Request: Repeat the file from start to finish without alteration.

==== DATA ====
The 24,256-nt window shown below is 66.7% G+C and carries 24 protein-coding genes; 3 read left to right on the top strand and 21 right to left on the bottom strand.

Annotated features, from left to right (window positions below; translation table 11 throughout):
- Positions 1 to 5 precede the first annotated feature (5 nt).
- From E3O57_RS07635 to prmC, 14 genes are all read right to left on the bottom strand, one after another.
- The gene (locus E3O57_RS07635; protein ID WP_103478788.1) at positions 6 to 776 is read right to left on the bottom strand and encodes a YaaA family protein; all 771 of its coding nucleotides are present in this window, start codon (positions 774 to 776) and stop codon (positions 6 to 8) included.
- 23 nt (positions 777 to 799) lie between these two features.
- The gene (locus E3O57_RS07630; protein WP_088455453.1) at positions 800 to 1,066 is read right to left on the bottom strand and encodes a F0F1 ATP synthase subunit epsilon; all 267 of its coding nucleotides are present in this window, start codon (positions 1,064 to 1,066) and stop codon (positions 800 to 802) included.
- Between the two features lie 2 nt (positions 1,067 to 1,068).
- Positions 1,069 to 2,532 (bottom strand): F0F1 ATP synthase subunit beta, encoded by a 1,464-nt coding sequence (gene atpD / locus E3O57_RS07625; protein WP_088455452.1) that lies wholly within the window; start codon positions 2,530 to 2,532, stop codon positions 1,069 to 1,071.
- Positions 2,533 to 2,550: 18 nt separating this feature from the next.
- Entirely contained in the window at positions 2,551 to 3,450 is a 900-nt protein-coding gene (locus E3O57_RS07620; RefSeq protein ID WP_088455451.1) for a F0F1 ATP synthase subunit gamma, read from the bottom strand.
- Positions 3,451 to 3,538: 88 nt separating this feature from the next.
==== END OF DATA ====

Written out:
The 24,256-nt window shown below is 66.7% G+C and carries 24 protein-coding genes; 3 read left to right on the top strand and 21 right to left on the bottom strand.

Annotated features, from left to right (window positions below; translation table 11 throughout):
- Positions 1 to 5 precede the first annotated feature (5 nt).
- From E3O57_RS07635 to prmC, 14 genes are all read right to left on the bottom strand, one after another.
- The gene (locus E3O57_RS07635; protein ID WP_103478788.1) at positions 6 to 776 is read right to left on the bottom strand and encodes a YaaA family protein; all 771 of its coding nucleotides are present in this window, start codon (positions 774 to 776) and stop codon (positions 6 to 8) included.
- 23 nt (positions 777 to 799) lie between these two features.
- The gene (locus E3O57_RS07630; protein WP_088455453.1) at positions 800 to 1,066 is read right to left on the bottom strand and encodes a F0F1 ATP synthase subunit epsilon; all 267 of its coding nucleotides are present in this window, start codon (positions 1,064 to 1,066) and stop codon (positions 800 to 802) included.
- Between the two features lie 2 nt (positions 1,067 to 1,068).
- Positions 1,069 to 2,532 (bottom strand): F0F1 ATP synthase subunit beta, encoded by a 1,464-nt coding sequence (gene atpD / locus E3O57_RS07625; protein WP_088455452.1) that lies wholly within the window; start codon positions 2,530 to 2,532, stop codon positions 1,069 to 1,071.
- Positions 2,533 to 2,550: 18 nt separating this feature from the next.
- Entirely contained in the window at positions 2,551 to 3,450 is a 900-nt protein-coding gene (locus E3O57_RS07620; RefSeq protein ID WP_088455451.1) for a F0F1 ATP synthase subunit gamma, read from the bottom strand.
- Positions 3,451 to 3,538: 88 nt separating this feature from the next.